A former Liberal organizer, whom former prime minister Jean Chrétien once described as a "good friend," is now facing charges related to the federal sponsorship scandal.
Corriveau is charged with fraud against the government, forgery and laundering proceeds of crime, according to the RCMP.
Jacques Corriveau, 80, was one of several Liberal insiders called to testify at the Gomery Commission in 2004 and 2005.
The inquiry, led by Justice John Gomery, heard that Corriveau's design firm secured millions of dollars in funding from the now defunct federal sponsorship program.
Among the testimony, former ad executive Jean Brault told the inquiry he paid secret commissions to Corriveau's firm as kickbacks to the Liberal Party of Canada.
Charges a reminder of scandal's scope
The investigation into Corriveau’s role has continued as part of a larger investigation launched in 2002, dubbed Project Carnegie.
'The Liberals still owe the Canadian taxpayers over $40 million.' - Federal Infrastructure Minister Denis Lebel
The far-reaching investigation, which is still underway, focuses on allegations of mismanagement in the federal sponsorship program.
"Project Carnegie is not over yet, [but] the phase with Mr. Corriveau is over," said Const. Érique Gasse of the RCMP at a Friday afternoon news conference.
The RCMP allege Corriveau set up a contract kickback system involving the sponsorship program.
“Mr. Corriveau allegedly claimed that he could exercise influence on the federal government to facilitate the awarding of contracts to certain Quebec-based communication firms in return for several million dollars' worth of advantages and/or benefits for himself and other persons,” the RCMP said in a news release.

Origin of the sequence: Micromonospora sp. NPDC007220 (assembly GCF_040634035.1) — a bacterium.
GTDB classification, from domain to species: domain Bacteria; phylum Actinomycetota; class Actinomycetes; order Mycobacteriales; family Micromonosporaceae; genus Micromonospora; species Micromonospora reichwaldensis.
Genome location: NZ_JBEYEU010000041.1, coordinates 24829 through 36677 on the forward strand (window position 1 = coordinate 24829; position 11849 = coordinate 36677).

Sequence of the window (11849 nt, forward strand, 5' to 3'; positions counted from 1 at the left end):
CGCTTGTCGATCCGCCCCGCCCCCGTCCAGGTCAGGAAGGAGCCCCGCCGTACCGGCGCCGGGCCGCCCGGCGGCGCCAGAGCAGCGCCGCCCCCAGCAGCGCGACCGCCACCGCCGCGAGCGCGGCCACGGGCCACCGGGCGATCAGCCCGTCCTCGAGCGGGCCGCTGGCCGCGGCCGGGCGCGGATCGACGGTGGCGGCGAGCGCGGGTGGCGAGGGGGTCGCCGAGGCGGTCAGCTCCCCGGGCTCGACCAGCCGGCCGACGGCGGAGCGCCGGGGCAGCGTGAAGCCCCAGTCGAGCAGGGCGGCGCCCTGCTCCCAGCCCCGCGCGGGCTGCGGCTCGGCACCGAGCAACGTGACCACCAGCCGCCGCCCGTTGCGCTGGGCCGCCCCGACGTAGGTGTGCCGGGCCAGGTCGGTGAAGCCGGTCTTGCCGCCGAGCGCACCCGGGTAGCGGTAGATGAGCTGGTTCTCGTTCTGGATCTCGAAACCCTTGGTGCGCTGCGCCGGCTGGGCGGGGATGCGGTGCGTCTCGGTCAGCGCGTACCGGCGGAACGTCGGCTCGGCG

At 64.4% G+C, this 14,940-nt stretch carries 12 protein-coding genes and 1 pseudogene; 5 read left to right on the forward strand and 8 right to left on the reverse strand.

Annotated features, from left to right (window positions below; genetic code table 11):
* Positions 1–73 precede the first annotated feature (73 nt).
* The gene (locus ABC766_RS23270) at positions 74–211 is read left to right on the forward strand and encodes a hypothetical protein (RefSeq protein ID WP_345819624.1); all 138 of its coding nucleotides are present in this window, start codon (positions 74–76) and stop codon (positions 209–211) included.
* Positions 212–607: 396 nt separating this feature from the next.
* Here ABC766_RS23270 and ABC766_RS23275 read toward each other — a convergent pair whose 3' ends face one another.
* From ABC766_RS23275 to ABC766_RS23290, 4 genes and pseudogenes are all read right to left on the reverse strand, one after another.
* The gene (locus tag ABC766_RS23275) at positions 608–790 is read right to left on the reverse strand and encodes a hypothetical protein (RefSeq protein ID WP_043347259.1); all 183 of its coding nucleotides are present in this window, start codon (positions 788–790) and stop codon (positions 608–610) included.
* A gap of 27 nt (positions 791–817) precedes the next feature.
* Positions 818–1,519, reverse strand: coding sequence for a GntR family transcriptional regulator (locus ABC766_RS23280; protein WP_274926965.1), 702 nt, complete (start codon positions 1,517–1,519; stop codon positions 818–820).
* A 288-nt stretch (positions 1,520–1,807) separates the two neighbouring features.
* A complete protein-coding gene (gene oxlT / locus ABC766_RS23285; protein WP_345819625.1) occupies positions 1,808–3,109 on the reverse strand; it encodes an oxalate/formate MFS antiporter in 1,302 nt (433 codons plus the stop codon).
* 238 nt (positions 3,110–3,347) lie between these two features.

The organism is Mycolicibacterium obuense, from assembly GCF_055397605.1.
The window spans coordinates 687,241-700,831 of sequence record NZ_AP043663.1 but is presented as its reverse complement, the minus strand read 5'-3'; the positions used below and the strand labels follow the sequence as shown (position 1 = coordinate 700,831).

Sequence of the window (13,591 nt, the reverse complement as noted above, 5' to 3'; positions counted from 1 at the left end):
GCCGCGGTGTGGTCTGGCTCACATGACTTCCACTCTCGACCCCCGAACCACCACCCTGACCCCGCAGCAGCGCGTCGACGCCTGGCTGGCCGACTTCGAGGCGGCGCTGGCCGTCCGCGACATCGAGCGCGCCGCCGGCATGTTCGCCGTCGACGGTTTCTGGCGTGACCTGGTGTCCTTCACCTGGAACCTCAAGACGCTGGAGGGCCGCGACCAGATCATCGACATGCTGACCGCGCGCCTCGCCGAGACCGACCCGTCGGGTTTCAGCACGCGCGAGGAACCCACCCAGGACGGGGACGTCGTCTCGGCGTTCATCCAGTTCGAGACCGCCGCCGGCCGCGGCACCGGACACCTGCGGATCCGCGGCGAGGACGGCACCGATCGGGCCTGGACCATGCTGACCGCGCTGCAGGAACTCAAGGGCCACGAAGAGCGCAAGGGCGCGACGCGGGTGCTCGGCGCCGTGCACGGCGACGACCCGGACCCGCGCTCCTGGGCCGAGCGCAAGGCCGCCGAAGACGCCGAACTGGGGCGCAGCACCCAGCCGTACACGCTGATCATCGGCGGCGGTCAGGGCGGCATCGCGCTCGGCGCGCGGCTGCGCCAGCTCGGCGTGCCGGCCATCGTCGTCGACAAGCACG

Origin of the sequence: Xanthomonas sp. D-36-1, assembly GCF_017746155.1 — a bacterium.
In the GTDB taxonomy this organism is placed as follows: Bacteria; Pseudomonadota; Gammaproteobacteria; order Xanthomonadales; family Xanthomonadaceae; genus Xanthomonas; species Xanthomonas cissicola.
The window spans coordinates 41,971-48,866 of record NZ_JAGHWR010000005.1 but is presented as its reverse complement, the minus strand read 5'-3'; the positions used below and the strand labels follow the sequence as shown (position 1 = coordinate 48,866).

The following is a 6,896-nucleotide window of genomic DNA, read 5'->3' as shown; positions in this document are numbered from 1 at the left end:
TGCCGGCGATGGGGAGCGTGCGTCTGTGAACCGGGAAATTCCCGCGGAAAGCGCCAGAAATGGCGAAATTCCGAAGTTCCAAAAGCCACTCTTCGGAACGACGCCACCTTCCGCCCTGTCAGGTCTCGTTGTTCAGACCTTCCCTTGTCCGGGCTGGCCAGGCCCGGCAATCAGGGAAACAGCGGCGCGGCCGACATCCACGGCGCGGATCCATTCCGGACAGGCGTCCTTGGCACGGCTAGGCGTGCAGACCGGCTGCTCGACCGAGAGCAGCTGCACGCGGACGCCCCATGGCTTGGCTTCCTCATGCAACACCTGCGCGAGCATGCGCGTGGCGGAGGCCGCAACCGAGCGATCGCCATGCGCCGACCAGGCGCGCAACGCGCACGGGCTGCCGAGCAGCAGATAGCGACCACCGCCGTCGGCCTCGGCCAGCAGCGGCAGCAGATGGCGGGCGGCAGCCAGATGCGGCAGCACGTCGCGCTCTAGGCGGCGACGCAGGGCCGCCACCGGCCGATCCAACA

Federal Infrastructure Minister Denis Lebel and NDP Leader Tom Mulcair took the RCMP's announcement as an opportunity to remind Quebecers and Canadians of the significant role the Liberal Party of Canada played in the sponsorship scandal.
"The Liberals still owe the Canadian taxpayers over $40 million. When will we see the repayment?” Lebel asked in a statement.
Mulcair also said at a news conference Friday that he was surprised it took this long for Corriveau to be charged.
"It was always a bit surprising that Mr. Corriveau hadn't been the object of charges. A judge will decide what to make of those charges," Mulcair said.
"Overall, I think that this is justice moving in the right direction."
Justin Trudeau's federal Liberals refused to comment on the charges against Corriveau.
A communications manager for the Liberals told CBC News on Friday, "We won’t be commenting on that topic."
Police allege Corriveau’s company, Pluridesign, received millions of dollars from Groupe Polygone-Expour after he helped secure sponsorship program contracts for trade shows and publications.
The money was allegedly billed by Corriveau's company for phoney professional services on fake invoices.
Corriveau's home was searched by the RCMP in 2007, but no charges were laid at that time.
He is scheduled to appear in court in Montreal on Jan. 10.